Alaska: Palin Decision Has Little Fallout for Young
In the wake of Gov. Sarah Palin’s (R) surprise announcement that she will resign at the end of the month, the once-tenuous position of veteran Rep. Don Young (R) seems to have stabilized — at least for now.
Lt. Gov. Sean Parnell, who came within a hair of ousting Young in the GOP primary last year, will become governor, and he will have the benefit of incumbency as he seeks a full four-year term in 2010. And for the present, other potential challengers to Young seem to have their eyes trained on a gubernatorial run, despite the fact that they’d be running against an incumbent.
Former state Speaker John Harris (R) plans to announce his candidacy for governor in a couple of weeks, and at least half a dozen other Republicans are eyeing the race. One media outlet suggested Monday that former Sen. Ted Stevens (R), who lost his re-election bid last fall just days after being convicted in a corruption trial — a verdict that has since been reversed — could run for governor next year, when he will be 86 years old.
More significantly for the House contest, former state House Minority Leader Ethan Berkowitz (D), who came close to defeating Young in November, still seems intent on running for governor in 2010. Another potentially strong Democratic House contender, former state Sen. Hollis French, has told Alaska media that he too is exploring a gubernatorial bid.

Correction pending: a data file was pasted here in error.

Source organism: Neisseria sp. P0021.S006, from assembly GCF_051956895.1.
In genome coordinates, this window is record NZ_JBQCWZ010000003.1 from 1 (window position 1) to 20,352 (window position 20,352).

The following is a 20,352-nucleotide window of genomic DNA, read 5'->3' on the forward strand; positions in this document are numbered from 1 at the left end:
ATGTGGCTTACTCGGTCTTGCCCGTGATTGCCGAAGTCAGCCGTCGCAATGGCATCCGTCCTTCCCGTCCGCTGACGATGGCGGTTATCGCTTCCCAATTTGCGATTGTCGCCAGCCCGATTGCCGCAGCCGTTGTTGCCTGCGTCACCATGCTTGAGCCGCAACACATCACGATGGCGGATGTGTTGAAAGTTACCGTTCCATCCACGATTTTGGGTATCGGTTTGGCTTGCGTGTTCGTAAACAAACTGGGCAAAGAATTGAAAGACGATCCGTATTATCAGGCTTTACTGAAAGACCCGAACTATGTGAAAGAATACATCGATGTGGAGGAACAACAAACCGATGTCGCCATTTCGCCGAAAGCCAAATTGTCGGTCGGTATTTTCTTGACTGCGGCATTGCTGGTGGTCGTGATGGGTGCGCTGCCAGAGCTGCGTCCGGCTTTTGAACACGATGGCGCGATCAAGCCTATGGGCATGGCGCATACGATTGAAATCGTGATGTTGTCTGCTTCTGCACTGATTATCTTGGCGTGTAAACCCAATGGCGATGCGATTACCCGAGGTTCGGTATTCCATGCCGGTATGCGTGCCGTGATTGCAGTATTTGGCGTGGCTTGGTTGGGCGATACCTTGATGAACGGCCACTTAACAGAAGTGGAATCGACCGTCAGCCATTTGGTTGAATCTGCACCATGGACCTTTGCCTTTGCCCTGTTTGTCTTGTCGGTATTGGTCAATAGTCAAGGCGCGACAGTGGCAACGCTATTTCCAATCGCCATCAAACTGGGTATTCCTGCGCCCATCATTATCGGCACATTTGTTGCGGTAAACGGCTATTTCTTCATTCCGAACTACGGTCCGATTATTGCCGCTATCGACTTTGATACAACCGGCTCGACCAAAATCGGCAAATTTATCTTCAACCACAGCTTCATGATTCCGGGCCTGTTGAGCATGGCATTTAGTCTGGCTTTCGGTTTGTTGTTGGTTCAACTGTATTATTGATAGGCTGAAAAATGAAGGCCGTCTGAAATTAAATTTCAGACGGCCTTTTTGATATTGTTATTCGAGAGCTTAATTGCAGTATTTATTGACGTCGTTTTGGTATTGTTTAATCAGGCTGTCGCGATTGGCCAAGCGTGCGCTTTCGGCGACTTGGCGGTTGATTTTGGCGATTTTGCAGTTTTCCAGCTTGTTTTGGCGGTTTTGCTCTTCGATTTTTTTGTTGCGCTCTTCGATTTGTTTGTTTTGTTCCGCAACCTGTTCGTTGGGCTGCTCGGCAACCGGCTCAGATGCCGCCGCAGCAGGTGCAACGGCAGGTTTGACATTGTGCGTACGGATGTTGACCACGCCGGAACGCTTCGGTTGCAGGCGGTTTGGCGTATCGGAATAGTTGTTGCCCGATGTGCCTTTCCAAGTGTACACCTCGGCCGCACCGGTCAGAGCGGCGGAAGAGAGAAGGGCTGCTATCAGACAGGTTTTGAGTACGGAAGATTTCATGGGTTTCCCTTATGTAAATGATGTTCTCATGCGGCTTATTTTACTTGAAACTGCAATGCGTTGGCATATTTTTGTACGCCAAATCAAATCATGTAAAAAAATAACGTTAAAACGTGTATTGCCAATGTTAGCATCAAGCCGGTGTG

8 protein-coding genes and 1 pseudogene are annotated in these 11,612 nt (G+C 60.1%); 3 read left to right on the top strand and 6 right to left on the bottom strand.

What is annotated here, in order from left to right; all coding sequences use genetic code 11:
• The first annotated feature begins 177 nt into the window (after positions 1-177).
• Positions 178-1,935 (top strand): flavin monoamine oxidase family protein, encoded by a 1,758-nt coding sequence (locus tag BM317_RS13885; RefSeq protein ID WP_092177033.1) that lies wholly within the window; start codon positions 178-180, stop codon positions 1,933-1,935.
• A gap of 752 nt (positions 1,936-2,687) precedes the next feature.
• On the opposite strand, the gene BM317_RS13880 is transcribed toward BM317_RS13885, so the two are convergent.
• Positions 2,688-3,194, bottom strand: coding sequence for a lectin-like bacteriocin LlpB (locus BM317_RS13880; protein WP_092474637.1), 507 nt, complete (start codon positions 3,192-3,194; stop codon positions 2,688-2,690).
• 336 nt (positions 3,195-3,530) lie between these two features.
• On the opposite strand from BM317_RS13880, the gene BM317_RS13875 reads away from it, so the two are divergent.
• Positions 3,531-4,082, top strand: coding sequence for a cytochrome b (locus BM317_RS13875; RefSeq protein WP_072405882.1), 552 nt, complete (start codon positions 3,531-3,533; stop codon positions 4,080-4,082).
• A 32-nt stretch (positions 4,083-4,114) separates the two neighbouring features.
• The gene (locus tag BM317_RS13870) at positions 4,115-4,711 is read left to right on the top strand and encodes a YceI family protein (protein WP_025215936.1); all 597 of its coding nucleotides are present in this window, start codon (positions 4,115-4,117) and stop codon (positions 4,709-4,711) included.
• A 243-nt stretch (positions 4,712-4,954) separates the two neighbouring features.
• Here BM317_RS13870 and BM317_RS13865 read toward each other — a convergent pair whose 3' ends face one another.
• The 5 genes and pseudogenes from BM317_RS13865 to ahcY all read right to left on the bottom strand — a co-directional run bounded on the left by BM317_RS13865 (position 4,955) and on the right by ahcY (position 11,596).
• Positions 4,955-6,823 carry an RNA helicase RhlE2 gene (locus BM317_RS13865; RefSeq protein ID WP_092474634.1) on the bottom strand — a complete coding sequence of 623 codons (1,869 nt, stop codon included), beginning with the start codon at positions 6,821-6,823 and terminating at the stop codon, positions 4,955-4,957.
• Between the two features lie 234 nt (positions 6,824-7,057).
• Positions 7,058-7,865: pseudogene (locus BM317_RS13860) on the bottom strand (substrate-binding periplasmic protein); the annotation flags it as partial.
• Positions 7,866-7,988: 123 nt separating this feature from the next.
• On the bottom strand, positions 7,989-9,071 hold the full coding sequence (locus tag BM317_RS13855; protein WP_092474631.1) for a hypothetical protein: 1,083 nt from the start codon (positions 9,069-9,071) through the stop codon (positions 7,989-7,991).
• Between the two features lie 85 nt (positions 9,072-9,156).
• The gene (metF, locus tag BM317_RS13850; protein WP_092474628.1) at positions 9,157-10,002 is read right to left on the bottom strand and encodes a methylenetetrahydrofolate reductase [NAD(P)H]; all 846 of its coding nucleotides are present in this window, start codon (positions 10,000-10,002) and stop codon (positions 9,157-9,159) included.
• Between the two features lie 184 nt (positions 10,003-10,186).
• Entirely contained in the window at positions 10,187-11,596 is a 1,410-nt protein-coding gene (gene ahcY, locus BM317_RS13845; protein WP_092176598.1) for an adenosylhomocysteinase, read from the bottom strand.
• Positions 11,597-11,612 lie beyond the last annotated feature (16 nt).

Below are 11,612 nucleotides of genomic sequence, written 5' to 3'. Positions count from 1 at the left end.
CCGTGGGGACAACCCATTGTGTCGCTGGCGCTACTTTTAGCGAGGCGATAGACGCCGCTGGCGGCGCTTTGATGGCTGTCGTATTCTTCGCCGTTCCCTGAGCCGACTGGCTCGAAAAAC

For now, no strong Democrat has come forward to challenge Sen. Lisa Murkowski (R), who is also up for re-election in 2010, and none seems likely to do so. Some pundits believe there is an outside chance that Palin will decide to run against Murkowski in a Republican primary. Palin, after all, defeated the Senator’s father in the 2006 GOP gubernatorial primary, and Lisa Murkowski harshly criticized Palin’s decision to resign, accusing her of abandoning the state.